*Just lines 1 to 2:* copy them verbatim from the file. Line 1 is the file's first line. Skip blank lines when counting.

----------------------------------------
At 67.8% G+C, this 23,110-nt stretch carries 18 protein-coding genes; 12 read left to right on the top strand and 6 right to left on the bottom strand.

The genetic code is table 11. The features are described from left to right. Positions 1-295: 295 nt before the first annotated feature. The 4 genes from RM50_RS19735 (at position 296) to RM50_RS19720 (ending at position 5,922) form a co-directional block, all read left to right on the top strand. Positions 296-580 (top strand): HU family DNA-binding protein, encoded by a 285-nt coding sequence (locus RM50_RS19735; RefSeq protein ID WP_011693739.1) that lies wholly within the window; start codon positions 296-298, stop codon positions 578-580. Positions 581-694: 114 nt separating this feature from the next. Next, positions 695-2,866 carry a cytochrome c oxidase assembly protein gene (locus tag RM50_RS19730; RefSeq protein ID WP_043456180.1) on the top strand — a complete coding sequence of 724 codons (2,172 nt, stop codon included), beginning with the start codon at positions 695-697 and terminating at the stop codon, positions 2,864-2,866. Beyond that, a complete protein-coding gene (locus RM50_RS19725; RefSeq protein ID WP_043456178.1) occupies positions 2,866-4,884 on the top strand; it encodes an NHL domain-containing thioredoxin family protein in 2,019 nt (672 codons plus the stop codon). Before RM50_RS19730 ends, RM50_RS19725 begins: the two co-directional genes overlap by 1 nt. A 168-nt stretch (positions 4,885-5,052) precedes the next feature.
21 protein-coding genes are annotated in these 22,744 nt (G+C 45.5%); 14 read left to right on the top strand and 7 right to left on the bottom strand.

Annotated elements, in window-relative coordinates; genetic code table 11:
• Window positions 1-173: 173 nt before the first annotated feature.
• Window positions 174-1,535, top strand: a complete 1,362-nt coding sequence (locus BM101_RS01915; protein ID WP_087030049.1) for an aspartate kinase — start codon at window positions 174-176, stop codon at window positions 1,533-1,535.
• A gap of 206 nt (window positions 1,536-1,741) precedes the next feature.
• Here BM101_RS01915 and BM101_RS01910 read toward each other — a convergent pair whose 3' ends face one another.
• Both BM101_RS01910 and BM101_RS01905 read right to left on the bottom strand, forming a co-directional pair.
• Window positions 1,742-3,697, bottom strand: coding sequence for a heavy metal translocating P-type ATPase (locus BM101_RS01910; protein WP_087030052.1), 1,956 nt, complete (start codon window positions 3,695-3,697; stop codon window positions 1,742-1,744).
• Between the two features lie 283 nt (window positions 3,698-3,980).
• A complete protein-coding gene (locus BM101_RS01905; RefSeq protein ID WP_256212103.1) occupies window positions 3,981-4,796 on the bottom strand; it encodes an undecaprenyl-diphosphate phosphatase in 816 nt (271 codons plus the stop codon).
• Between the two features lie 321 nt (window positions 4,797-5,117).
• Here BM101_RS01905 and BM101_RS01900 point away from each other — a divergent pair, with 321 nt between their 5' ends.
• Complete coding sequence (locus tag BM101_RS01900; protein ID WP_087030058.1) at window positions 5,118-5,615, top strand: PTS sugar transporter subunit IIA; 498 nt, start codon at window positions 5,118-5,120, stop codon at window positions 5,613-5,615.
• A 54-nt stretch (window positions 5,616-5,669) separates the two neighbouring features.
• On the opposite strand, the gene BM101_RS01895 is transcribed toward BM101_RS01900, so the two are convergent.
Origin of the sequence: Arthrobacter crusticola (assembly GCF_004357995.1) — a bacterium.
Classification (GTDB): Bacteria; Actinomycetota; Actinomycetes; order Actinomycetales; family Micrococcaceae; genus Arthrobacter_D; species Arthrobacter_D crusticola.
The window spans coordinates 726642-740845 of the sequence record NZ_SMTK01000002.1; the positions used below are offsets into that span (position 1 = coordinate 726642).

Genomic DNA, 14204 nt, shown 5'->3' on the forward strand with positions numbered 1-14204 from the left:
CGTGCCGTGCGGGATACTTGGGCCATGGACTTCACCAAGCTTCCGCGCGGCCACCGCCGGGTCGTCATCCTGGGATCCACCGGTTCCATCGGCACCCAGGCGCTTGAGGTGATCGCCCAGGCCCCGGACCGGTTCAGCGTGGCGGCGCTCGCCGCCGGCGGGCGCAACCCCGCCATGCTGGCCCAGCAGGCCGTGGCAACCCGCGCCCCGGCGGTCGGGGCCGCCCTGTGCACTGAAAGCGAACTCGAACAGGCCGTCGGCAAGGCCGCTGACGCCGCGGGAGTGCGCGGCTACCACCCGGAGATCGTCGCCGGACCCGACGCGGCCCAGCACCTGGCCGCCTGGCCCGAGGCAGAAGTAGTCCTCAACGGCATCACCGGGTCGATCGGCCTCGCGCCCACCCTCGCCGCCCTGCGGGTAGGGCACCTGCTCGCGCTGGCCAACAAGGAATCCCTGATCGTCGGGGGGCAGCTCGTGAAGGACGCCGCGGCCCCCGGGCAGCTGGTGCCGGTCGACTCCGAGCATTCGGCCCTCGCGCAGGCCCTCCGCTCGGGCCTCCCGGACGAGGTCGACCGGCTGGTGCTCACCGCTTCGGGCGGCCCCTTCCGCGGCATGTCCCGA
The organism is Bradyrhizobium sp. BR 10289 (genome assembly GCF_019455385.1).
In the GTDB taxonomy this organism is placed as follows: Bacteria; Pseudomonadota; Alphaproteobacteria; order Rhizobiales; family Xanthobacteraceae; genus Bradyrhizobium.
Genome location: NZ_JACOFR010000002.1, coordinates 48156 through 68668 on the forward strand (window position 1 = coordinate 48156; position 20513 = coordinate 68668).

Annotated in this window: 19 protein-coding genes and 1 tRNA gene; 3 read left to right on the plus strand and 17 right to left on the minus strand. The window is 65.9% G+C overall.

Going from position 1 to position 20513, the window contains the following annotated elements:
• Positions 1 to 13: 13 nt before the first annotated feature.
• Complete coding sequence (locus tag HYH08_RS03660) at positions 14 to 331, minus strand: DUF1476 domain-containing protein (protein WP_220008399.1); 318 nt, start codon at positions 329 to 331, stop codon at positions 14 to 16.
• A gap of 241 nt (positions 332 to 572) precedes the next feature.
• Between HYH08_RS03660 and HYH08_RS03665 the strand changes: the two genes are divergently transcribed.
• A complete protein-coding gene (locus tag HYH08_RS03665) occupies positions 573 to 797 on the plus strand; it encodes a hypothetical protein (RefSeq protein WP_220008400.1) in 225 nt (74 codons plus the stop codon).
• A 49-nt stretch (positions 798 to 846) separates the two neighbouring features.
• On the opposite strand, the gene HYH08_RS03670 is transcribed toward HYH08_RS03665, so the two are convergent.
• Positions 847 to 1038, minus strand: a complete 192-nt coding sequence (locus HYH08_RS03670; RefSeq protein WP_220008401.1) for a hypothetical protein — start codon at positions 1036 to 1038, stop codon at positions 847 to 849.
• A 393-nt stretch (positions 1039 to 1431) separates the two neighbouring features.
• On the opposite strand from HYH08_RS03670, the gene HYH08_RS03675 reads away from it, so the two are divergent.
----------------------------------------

At 67.8% G+C, this 23,110-nt stretch carries 18 protein-coding genes; 12 read left to right on the top strand and 6 right to left on the bottom strand.

The genetic code is table 11. The features are described from left to right. Positions 1-295: 295 nt before the first annotated feature. The 4 genes from RM50_RS19735 (at position 296) to RM50_RS19720 (ending at position 5,922) form a co-directional block, all read left to right on the top strand. Positions 296-580 (top strand): HU family DNA-binding protein, encoded by a 285-nt coding sequence (locus RM50_RS19735; RefSeq protein ID WP_011693739.1) that lies wholly within the window; start codon positions 296-298, stop codon positions 578-580. Positions 581-694: 114 nt separating this feature from the next. Next, positions 695-2,866 carry a cytochrome c oxidase assembly protein gene (locus tag RM50_RS19730; RefSeq protein ID WP_043456180.1) on the top strand — a complete coding sequence of 724 codons (2,172 nt, stop codon included), beginning with the start codon at positions 695-697 and terminating at the stop codon, positions 2,864-2,866. Beyond that, a complete protein-coding gene (locus RM50_RS19725; RefSeq protein ID WP_043456178.1) occupies positions 2,866-4,884 on the top strand; it encodes an NHL domain-containing thioredoxin family protein in 2,019 nt (672 codons plus the stop codon). Before RM50_RS19730 ends, RM50_RS19725 begins: the two co-directional genes overlap by 1 nt. A 168-nt stretch (positions 4,885-5,052) precedes the next feature.